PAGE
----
Stricter Laws for Uninsured Drivers

Auto accidents account for more than 30,000 fatalities per year and are the leading cause of death for U.S. citizens between the ages of 5 and 34 years of age. The financial cost of property damage and medical bills related to auto accidents is billions of dollars annually. This is why every state has passed financial responsibility laws (mandatory insurance) for drivers. DUI is the only traffic offense with higher penalties than driving without insurance in many jurisdictions.

Car Insurance Is Too Expensive

Those who believe insurance is expensive are unaware of the cost of driving uninsured. In many states, the driver’s license is suspended for up to six months, the driver is fined up to $1000 for a first offense, and at least one state requires that the driver serve time in jail. While DUI offenders may be able to obtain a hardship license to drive back and forth to work, uninsured drivers are not likely to receive consideration for a hardship license.

Uninsured Doesn’t Mean Not Responsible

Uninsured drivers who are at fault for an accident are still financially responsible for any damages or injuries they cause. Civil courts can render judgments against uninsured drivers which the drivers will have to pay, even if it takes a lifetime. While criminal courts provide an attorney to defend an accused free of charge, civil courts are not required to provide attorneys and the legal costs of defending a law suit are extremely high.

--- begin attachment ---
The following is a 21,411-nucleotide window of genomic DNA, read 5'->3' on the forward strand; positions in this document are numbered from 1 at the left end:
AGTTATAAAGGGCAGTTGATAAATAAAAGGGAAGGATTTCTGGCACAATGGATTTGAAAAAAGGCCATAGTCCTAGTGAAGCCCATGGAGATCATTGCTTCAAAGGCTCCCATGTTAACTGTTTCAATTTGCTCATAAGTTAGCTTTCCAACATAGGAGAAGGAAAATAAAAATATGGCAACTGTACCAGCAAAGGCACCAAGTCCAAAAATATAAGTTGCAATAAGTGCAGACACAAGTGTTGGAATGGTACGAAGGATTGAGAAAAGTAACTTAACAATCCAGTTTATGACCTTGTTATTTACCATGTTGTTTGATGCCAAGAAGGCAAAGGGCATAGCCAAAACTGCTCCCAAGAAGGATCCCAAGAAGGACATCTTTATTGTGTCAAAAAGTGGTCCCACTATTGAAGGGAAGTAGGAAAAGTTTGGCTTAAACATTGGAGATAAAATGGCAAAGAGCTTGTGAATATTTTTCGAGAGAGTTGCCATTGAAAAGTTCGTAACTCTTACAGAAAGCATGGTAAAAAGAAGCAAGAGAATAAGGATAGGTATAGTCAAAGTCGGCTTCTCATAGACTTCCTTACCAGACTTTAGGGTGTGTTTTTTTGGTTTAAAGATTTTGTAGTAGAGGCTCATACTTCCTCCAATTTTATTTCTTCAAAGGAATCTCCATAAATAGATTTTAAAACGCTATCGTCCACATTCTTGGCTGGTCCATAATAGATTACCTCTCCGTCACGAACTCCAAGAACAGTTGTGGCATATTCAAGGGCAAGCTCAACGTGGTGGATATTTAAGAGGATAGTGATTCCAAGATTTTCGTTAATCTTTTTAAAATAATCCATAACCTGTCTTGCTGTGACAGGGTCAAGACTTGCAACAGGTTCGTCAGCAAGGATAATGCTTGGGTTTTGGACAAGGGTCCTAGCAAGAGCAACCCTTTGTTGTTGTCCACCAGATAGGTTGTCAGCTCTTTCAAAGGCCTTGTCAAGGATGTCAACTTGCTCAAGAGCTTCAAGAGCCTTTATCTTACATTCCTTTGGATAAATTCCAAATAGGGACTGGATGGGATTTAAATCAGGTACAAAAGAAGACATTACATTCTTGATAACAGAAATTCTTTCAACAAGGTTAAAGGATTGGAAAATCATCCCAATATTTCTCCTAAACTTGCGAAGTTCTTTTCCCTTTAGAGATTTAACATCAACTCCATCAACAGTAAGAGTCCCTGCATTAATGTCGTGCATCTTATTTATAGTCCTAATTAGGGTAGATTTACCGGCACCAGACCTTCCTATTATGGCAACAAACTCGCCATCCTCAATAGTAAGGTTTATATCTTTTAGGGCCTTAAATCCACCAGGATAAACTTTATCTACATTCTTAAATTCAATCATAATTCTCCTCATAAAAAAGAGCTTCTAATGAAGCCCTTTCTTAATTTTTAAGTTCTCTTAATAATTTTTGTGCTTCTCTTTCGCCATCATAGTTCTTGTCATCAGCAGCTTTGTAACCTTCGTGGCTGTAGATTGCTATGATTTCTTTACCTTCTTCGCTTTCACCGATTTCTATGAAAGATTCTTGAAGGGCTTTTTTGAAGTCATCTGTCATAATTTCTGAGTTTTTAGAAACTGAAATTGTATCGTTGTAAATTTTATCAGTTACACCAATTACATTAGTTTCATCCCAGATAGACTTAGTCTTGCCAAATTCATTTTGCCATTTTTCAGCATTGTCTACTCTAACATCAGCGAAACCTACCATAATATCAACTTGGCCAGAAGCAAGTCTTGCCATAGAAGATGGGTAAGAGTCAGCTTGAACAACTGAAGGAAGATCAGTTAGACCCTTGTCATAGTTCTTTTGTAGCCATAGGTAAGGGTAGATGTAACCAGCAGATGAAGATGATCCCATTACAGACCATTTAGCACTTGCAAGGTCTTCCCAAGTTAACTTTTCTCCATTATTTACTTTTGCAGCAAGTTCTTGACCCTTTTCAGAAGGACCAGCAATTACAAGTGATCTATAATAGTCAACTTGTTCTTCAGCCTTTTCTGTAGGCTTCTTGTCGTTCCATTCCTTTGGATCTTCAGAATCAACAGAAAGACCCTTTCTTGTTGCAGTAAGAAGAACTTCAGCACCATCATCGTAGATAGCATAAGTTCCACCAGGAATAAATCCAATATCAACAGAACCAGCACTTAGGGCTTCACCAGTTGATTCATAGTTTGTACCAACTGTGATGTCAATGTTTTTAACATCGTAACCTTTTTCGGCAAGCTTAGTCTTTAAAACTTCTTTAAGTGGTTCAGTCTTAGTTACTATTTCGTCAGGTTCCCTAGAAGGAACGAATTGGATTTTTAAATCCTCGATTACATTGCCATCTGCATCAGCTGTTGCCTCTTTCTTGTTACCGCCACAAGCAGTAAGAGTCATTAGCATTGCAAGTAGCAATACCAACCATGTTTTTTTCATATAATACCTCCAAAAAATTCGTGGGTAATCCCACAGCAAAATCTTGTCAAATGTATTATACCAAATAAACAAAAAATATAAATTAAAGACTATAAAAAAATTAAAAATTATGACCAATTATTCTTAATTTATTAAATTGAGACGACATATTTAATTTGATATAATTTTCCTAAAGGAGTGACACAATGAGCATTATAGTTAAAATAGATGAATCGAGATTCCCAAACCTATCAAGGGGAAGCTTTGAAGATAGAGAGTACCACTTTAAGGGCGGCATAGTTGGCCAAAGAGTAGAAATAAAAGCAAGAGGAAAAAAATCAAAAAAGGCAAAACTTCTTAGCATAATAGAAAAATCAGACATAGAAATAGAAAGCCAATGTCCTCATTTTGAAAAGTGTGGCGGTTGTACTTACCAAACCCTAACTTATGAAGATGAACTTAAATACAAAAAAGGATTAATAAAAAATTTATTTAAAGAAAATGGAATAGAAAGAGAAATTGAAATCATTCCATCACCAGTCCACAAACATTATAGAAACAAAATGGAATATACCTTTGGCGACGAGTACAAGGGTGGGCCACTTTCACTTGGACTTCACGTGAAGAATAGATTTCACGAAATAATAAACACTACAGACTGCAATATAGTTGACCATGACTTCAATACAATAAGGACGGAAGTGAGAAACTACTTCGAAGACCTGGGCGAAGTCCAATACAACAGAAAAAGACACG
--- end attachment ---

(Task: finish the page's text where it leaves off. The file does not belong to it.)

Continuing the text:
Impound Laws

Not only can drivers face stiff fines, jail time and financial responsibility for damages, some states seize uninsured vehicles. Depending on the law in a particular state, the state may not return the car. If the driver owes a loan on the car, he or she is still responsible for payment of the loan. Paying off a car that has been impounded by the state is just another expense that may be faced by uninsured drivers, not to mention the impound and storage fees charged by the state.

How States Catch Uninsured Drivers

This is the information age and law enforcement is taking advantage of the speed and accuracy of computers in tracing uninsured drivers. In some states, insurance companies must report to the state division of motor vehicles when an auto insurance policy lapses. The car registration is automatically suspended and police officers calling in a tag number are advised of the suspended registration and lack of insurance.

Mandated Penalties

In the past, some courts did not consider driving without insurance to be a serious offense. For this reason, the legislatures of states where uninsured motorists are a problem have passed laws that remove the court’s discretion from penalties. The penalties are mandated by law and judges and lawyers cannot reduce them. There are very few defenses to driving without insurance, especially if the driver owns the uninsured vehicle.

The government is no longer willing to shoulder the burden of paying for damages caused by uninsured drivers. Many states have increased the penalties for driving without insurance in recent years. Compared to costs of fines, damages, legal fees, impound fees and losing a drivers license for up to six months, car insurance is an absolute bargain.